Turn-based Strategy (“God game”)
Similar to the appeal of an RPG, making a strategy game in the vein of Age of Empires or even Civilization would be a way for Nintendo to use the mythologies behind the franchises in addition to the characters themselves. Leading a platoon of crazed Moblins or Space Pirates could lead to some frantic battles across the different “Nintendo” kingdoms. Keeping an overarching mythology would be a bit difficult (unifying the very different lands of Nintendo’s franchises sounds very convoluted), but with these franchises following various transportation (land, sea and air) and so many different units to select, there’s a ton of potential there. Think Pikmin, but bigger. Even better is the idea of summoning iconic figures from the games, similar to summoning a leader or champion in Civilization. Summoning Ganondorf could wipe out enemies while also bathing a landscape in darkness (“fog of war”), while Donkey Kong could increase production of food for the kingdom (bananas, of course). There are lots of ways to expand these mythologies, without relying entirely on the characters in them. Nintendo has grown fond of keeping these ideas alive with alternate timelines and various new worlds within a centralized kingdom. It’s not just about Link and Mario anymore; it’s about the worlds they live in too.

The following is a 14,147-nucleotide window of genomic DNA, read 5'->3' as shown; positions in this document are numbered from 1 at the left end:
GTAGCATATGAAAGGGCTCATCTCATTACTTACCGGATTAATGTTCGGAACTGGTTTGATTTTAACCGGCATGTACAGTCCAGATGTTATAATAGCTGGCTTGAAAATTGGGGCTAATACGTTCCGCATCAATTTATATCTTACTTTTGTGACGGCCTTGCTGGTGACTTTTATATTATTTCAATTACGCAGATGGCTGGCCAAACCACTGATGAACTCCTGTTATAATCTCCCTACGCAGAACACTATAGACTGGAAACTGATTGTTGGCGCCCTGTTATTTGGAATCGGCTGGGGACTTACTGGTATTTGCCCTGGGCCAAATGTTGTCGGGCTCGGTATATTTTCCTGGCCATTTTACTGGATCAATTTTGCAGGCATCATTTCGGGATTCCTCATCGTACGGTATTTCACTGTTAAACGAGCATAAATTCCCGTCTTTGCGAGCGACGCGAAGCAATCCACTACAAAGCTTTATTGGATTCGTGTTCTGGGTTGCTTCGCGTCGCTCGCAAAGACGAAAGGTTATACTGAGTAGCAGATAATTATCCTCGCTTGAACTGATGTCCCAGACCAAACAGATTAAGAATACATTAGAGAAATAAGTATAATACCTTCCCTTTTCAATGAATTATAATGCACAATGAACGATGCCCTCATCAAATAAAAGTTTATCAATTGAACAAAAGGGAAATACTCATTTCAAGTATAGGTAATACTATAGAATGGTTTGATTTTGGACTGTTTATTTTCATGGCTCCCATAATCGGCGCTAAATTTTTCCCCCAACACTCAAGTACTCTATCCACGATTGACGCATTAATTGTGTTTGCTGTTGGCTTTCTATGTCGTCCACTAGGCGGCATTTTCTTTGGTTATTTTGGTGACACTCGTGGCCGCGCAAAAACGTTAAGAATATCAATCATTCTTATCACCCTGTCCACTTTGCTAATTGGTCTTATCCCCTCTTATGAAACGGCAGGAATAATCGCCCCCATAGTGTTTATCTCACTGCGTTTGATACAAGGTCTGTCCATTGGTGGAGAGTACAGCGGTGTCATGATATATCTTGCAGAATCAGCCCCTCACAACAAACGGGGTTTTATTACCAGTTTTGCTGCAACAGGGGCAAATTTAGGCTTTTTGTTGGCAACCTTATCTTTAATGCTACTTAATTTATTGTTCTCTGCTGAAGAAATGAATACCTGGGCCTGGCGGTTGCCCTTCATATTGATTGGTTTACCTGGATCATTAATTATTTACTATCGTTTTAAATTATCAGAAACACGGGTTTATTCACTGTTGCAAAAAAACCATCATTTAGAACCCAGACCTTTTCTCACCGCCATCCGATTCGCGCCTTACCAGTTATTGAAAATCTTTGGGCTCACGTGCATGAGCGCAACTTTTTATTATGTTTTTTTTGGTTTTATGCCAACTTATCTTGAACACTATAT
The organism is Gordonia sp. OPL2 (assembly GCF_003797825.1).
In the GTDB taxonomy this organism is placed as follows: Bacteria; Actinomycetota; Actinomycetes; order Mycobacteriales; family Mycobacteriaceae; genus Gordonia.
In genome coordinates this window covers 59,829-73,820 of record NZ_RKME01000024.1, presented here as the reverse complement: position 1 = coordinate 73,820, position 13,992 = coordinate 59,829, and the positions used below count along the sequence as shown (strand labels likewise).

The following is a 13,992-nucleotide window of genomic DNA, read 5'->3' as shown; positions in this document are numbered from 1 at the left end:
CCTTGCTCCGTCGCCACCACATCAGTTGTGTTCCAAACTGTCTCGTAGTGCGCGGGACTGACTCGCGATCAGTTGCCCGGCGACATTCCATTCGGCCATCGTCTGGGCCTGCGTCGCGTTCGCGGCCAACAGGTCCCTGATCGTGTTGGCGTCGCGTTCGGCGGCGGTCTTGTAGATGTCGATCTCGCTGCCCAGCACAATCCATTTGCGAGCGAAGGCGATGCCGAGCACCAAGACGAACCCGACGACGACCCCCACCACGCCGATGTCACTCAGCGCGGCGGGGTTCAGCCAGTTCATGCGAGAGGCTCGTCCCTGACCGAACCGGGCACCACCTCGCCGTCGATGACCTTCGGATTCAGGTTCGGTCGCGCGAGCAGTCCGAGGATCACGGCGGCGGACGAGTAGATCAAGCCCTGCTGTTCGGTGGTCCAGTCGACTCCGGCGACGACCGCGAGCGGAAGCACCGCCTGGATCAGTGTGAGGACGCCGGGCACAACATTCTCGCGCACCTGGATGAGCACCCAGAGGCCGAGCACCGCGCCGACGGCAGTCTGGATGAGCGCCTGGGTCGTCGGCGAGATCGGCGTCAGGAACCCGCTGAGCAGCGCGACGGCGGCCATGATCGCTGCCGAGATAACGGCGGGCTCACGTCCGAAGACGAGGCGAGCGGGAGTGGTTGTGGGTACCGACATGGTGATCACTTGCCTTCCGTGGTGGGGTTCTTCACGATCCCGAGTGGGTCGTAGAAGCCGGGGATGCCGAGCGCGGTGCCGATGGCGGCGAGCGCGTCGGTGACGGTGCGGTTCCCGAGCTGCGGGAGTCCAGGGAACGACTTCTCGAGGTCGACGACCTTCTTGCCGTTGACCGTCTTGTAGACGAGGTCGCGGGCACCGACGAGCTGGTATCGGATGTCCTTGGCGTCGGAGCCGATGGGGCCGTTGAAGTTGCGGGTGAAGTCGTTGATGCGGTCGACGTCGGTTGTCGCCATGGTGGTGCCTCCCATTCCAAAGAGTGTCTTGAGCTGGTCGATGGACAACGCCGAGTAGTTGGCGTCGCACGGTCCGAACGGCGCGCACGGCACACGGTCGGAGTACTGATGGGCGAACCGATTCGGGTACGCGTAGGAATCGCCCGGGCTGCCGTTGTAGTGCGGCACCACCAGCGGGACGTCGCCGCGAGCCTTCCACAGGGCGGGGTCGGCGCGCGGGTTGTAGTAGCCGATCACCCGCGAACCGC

With Nintendo’s backlog of franchises steadily being revisited (such as with Punch-Out on Wii and Kid Icarus: Uprising) we’re seeing more and more icons return to the frontlines. The lore behind the characters and their worlds are becoming just as big a deal as the characters themselves. Smash Brothers might have been the goofy crossover romp many were waiting for in the 90’s, but there are ways to take the appeal of crossing over acclaimed franchises and move it in ways beyond the typical multiplayer fighting game. The characters don’t have to be beating each other up for Nintendo to pay homage to them, and with the worlds becoming so layered and notable along with their heroes, villains and such, this is the time for Nintendo to mix things up, just like they did with Super Smash Brothers back in 1999.
Any other genres that would make for excellent crossover chaos with Nintendo franchises? Sound off in the comments!